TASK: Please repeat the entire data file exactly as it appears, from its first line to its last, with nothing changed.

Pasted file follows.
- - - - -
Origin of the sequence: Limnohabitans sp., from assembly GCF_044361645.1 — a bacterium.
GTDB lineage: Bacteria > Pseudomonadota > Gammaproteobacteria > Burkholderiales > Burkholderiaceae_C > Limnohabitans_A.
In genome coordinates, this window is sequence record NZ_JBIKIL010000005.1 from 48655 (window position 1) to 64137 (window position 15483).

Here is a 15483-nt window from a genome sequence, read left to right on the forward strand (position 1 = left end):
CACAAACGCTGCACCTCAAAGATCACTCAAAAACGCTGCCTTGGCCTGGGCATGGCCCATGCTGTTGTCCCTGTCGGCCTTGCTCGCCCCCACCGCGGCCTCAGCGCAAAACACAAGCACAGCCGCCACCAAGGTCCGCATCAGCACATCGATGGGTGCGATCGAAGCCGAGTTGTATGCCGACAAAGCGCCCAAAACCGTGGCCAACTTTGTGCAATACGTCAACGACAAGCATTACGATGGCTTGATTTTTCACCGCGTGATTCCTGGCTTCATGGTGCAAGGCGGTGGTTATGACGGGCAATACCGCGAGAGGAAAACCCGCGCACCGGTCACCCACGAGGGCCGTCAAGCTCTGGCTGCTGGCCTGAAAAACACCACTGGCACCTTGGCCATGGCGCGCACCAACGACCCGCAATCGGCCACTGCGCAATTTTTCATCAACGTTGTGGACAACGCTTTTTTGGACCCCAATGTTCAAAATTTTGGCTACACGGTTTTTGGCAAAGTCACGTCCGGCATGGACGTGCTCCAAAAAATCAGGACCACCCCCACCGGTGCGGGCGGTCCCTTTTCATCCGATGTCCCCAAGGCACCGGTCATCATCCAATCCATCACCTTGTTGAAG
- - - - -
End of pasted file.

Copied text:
Origin of the sequence: Limnohabitans sp., from assembly GCF_044361645.1 — a bacterium.
GTDB lineage: Bacteria > Pseudomonadota > Gammaproteobacteria > Burkholderiales > Burkholderiaceae_C > Limnohabitans_A.
In genome coordinates, this window is sequence record NZ_JBIKIL010000005.1 from 48655 (window position 1) to 64137 (window position 15483).

Here is a 15483-nt window from a genome sequence, read left to right on the forward strand (position 1 = left end):
CACAAACGCTGCACCTCAAAGATCACTCAAAAACGCTGCCTTGGCCTGGGCATGGCCCATGCTGTTGTCCCTGTCGGCCTTGCTCGCCCCCACCGCGGCCTCAGCGCAAAACACAAGCACAGCCGCCACCAAGGTCCGCATCAGCACATCGATGGGTGCGATCGAAGCCGAGTTGTATGCCGACAAAGCGCCCAAAACCGTGGCCAACTTTGTGCAATACGTCAACGACAAGCATTACGATGGCTTGATTTTTCACCGCGTGATTCCTGGCTTCATGGTGCAAGGCGGTGGTTATGACGGGCAATACCGCGAGAGGAAAACCCGCGCACCGGTCACCCACGAGGGCCGTCAAGCTCTGGCTGCTGGCCTGAAAAACACCACTGGCACCTTGGCCATGGCGCGCACCAACGACCCGCAATCGGCCACTGCGCAATTTTTCATCAACGTTGTGGACAACGCTTTTTTGGACCCCAATGTTCAAAATTTTGGCTACACGGTTTTTGGCAAAGTCACGTCCGGCATGGACGTGCTCCAAAAAATCAGGACCACCCCCACCGGTGCGGGCGGTCCCTTTTCATCCGATGTCCCCAAGGCACCGGTCATCATCCAATCCATCACCTTGTTGAAG